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Just Because You Have a Living Trust, Does Not Mean You Will Avoid Probate

Having a living trust is a common strategy to avoid probate, but it doesn’t guarantee that probate will be completely avoided.  There are some reasons why probate might still be necessary even with a living trust.

Improperly Funded Trust

One of the most common reasons a living trust may not avoid probate is if it is not properly funded.  This means that all assets intended to be governed by the trust must be legally transferred into the trust.  If assets are not transferred, or retitled in the name of the trust, they remain part of the individual’s personal estate and are subject to the probate process. For a living trust to be effective in avoiding probate, assets must be properly transferred into the trust.  Probate can be time-consuming, costly, and public, which are often the very issues a trust is set up to avoid.

Failure To Update Your Trust

Changes in family dynamics, such as births, deaths, marriages, or divorces, can render the trust’s original terms inappropriate or inadequate.  This could result in assets being distributed in a manner contrary to the grantor’s current wishes.  If a trust is not kept up to date with changes in assets, beneficiaries, or legal requirements, some assets may end up going through probate.  If new assets are acquired after the trust is created and are not properly titled in the name of the trust, they may not be governed by the terms of the trust. As a result, these assets could be subject to probate upon the grantor’s death.

Having Real Estate in Multiple States

If you own real estate in a state other than where your living trust was established, you might have to go through ancillary probate in the other state(s), unless that real estate is specifically included in the trust.  To include real estate in a trust, the property’s title must be legally transferred into the trust.  This involves preparing and recording a new deed with the appropriate registry of deeds and transferring the title from the individual’s name to the trust’s name.  Once the real estate is titled in the name of the trust, it is no longer part of the individual’s personal estate at death.  Consequently, it does not go through the probate process.  Instead, it is distributed or managed according to the terms of the trust.  This bypasses the often lengthy, public, and costly probate process.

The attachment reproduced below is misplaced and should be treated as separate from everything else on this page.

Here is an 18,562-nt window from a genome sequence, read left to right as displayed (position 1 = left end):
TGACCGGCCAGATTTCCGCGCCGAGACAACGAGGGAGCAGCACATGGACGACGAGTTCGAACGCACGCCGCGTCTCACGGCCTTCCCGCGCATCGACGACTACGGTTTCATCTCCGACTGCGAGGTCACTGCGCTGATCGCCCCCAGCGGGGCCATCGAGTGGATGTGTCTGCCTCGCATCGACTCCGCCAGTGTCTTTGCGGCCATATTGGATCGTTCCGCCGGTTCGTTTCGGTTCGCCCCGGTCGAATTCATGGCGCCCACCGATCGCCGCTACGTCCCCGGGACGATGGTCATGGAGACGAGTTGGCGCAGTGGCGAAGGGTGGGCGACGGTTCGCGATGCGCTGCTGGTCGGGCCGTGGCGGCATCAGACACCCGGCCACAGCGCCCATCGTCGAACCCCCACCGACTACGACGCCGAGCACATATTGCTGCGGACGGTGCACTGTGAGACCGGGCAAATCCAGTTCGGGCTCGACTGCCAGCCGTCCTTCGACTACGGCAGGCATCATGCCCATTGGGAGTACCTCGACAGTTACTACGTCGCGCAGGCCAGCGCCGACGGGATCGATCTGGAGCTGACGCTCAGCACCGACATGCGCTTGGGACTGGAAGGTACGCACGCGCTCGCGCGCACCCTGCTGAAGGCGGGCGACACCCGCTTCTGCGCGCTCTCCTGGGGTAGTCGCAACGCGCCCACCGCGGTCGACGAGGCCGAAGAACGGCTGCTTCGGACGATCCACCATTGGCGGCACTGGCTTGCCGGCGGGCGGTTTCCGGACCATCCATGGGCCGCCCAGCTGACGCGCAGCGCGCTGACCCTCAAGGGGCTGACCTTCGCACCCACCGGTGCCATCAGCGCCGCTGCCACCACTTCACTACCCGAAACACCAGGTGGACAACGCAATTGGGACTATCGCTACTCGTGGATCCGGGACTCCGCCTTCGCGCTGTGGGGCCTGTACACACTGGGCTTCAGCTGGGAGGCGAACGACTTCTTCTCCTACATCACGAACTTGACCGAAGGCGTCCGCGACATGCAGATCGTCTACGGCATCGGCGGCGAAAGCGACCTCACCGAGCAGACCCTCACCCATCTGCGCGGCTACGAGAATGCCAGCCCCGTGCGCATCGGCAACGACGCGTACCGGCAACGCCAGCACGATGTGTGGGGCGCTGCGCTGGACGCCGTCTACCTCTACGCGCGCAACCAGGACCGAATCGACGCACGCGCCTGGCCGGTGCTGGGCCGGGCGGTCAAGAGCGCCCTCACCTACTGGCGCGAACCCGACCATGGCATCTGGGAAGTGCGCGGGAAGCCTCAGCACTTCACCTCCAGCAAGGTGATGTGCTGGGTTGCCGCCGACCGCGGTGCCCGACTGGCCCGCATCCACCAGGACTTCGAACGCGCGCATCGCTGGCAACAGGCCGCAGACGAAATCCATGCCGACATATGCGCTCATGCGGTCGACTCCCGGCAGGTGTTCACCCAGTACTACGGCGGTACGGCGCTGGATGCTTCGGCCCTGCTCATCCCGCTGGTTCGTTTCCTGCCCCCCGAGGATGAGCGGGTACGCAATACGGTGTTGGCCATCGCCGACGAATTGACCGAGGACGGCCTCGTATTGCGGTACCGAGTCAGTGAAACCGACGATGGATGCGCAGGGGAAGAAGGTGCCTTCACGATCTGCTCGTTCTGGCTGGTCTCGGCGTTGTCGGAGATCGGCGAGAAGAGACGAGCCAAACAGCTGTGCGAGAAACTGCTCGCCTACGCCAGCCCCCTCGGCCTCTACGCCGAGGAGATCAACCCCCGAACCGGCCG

Debts and Taxes

The trust may need to be presented in probate court for the resolution of outstanding debts or taxes.  If the decedent (the person who created the trust) had outstanding debts at the time of their death, creditors might have claims against the estate.  While assets held in a trust are generally not subject to probate, creditors may still have a right to seek payment from these assets.  If the trust does not have clear provisions for the payment of debts, or if there is a dispute about the debts, the matter may need to be resolved in probate court.  If there are estate taxes owed, the trust may need to be involved in probate proceedings to address these tax liabilities.  This is particularly relevant if the estate exceeds the federal estate tax exemption limit.  The executor of the estate (if different from the trustee) may need to coordinate with the trustee to ensure that tax liabilities are properly addressed.


It is crucial to have regular reviews and updates of your trust and your overall estate plan, considering changes in assets, family circumstances, and laws.  Ensuring your trust is up to date is crucial in achieving the goal of probate avoidance.  To consult with a legal expert in estate planning, contact Legacy Counsellors today at or (413) 527-0517.